JOHANNESBURG (miningweekly.com) – Gold mining company AngloGold Ashanti has embarked on a remarkable number of humanitarian initiatives to slow the spread of the coronavirus pandemic, including making two of its mining hospitals available to the provincial governments of North West and Gauteng for the exclusive use by them to treat and isolate Covid-19 patients.
The Johannesburg- and New York-listed company, headed by Canadian Kelvin Dushnisky, said on Thursday that it was working on a number of fronts to support healthcare providers, bolster community health and hygiene responses, and to provide relief to the most vulnerable in society.
At hospital level, the gold mining company, which is in the process of exiting its last remaining South African operations, has:
- given over the fully equipped, 270-bed West Vaal hospital, near Orkney, in the North West province;
- made available the nigh 300-bed West Wits hospital building, near Carletonville, in western Gauteng;
- procured 27 electronic intensive-care beds for the Covid-19 isolation units of Soweto’s Chris Hani Baragwanath Hospital; and
- is providing and servicing 24 mobile toilets to the same hospital, which is the world’s third-largest healthcare facility.
When AngloGold closed the West Wits hospital a number of years ago as part of the restructuring of its South African portfolio, it donated the hospital’s equipment to other healthcare facilities or nonprofit organisations in the community.
But the building still has the necessary oxygen piping infrastructure and other design elements needed for a fully functioning healthcare centre and the Gauteng Health Department is working to ensure that it is fully equipped and recommissioned in the coming weeks.
“The provincial health teams have worked with incredible diligence to ensure these facilities are made available to serve the public. We’re pleased to work alongside the authorities in this national effort,” AngloGold Ashanti VP health Dr Bafedile Chauke stated in a media release to Mining Weekly on Thursday.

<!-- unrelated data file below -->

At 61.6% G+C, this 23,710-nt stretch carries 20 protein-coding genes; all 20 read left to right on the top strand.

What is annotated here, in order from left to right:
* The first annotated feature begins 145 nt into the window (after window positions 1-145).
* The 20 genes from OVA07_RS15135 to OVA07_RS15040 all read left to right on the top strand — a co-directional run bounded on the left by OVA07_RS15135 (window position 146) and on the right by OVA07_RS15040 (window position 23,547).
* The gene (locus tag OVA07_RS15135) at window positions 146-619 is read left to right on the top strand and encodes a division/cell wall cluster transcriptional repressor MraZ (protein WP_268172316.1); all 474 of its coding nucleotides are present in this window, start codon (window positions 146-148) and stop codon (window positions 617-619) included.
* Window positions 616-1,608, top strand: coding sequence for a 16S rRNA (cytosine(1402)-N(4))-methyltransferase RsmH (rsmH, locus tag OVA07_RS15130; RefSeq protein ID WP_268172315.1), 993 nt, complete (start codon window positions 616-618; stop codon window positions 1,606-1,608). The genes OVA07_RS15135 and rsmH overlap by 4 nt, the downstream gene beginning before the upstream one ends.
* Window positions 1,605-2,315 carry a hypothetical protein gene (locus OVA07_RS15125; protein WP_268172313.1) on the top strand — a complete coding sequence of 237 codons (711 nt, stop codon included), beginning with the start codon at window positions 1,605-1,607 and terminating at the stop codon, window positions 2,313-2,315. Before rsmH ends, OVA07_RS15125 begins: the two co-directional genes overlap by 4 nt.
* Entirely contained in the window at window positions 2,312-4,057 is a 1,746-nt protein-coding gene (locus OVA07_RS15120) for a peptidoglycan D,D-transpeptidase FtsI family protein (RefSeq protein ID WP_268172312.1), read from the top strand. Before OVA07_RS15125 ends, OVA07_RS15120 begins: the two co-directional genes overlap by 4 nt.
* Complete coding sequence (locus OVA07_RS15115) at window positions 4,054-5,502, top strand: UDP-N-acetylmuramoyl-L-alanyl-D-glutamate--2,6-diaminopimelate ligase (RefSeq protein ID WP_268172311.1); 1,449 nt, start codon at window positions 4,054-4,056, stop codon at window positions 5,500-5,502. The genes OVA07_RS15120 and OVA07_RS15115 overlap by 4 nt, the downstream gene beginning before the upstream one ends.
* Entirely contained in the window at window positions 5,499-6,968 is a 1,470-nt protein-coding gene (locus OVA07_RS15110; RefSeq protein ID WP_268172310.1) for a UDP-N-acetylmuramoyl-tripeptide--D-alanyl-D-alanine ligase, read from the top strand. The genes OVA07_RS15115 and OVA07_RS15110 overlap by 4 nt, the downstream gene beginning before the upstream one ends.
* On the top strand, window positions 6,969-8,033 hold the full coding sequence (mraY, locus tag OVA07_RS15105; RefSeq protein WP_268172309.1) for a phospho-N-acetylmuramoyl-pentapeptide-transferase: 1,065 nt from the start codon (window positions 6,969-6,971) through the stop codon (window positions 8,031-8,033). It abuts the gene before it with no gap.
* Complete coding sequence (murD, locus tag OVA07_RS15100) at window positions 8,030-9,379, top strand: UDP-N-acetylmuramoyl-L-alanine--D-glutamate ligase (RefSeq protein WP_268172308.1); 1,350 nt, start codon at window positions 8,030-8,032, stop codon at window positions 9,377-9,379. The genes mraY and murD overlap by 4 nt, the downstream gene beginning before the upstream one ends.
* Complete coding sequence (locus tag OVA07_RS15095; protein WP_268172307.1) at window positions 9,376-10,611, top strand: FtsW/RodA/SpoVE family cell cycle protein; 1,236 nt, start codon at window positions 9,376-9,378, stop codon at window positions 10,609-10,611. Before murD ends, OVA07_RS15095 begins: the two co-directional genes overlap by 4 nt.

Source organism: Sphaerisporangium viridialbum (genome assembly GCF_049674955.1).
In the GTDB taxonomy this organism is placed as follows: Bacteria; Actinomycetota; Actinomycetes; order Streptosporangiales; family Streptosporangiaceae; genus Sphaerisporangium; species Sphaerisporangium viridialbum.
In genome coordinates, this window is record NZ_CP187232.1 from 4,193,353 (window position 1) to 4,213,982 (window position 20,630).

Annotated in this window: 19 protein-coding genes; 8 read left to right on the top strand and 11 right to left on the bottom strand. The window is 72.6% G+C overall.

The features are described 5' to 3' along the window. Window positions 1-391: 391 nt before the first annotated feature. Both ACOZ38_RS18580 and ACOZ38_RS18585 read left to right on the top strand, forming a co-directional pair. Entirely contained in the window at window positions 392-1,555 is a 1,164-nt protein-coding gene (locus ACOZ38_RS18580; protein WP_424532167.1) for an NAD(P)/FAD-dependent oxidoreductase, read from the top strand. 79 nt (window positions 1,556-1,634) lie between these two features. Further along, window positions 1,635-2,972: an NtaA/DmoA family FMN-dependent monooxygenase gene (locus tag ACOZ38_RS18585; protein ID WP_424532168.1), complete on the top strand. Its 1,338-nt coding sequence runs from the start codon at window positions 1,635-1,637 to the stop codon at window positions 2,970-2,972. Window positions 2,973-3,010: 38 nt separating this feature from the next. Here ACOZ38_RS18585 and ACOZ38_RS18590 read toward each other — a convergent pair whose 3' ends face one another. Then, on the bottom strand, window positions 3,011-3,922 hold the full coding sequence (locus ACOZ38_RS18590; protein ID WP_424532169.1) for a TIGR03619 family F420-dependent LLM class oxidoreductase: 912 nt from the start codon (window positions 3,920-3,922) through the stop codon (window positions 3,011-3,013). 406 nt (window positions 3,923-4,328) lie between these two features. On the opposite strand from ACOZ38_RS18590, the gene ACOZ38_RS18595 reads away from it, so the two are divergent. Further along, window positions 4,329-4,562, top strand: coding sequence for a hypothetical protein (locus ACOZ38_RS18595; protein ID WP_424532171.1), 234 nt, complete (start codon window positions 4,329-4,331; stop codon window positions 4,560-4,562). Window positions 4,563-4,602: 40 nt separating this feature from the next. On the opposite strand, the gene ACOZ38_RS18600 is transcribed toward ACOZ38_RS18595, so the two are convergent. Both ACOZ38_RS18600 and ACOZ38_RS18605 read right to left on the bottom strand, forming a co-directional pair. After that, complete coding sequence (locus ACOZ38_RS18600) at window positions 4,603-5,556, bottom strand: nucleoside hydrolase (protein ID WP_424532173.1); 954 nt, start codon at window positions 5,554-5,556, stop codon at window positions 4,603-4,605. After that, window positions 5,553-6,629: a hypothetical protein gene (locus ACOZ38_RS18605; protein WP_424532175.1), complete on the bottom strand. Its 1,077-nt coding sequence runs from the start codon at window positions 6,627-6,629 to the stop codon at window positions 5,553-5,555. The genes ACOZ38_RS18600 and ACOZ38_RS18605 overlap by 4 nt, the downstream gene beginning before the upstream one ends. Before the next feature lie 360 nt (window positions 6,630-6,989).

Other AngloGold Ashanti support initiatives include:
- donating locally supplied masks to the Merafong municipality in Gauteng, the Matlosana municipality in North West and the Chris Hani, OR Tambo and Amathole municipalities in the Eastern Cape;
- locally manufacturing free-standing 1 000 litre water tanks for handwashing;
- distributing 5 000 care parcels of groceries, handwash, multipurpose cleaner and Covid-19 information to social-grant beneficiaries, to help cushion the effects of the 21-day lockdown;
- working with the Gauteng Department of Roads and Transport, City of Johannesburg, Johannesburg Water, City of Tshwane, particularly in the Hammanskraal area, and taxi associations to improve hand hygiene by placing the 1 000 litre handwashing water tanks at major taxi ranks and in areas without sufficient reticulated water; and
- pledging R20-million to the independent Solidarity Response Fund used to provide rapid curve-flattening support the healthcare sector and humanitarian support to vulnerable households and communities.
AngloGold Ashanti VP sustainability Kgomotso Tshaka said the company was committed to multi-stakeholder efforts aimed at curtailing the spread of Covid-19 and the protection of those most at risk from the devastating effects of the virus.
Two mineworkers at AngloGold's Obuasi gold mine in Ghana have tested positive for coronavirus, but none in South Africa, where the company is selling its last local asset, the deep Mponeng gold mine and surface operation Mine Waste Solutions, to Harmony Gold for an expected $300-million.
At the end of 2019, the company had $463-million of cash, and $2-billion of debt and revolving credit facilities (RCF) with $1.42-billion and R4.65-billion available.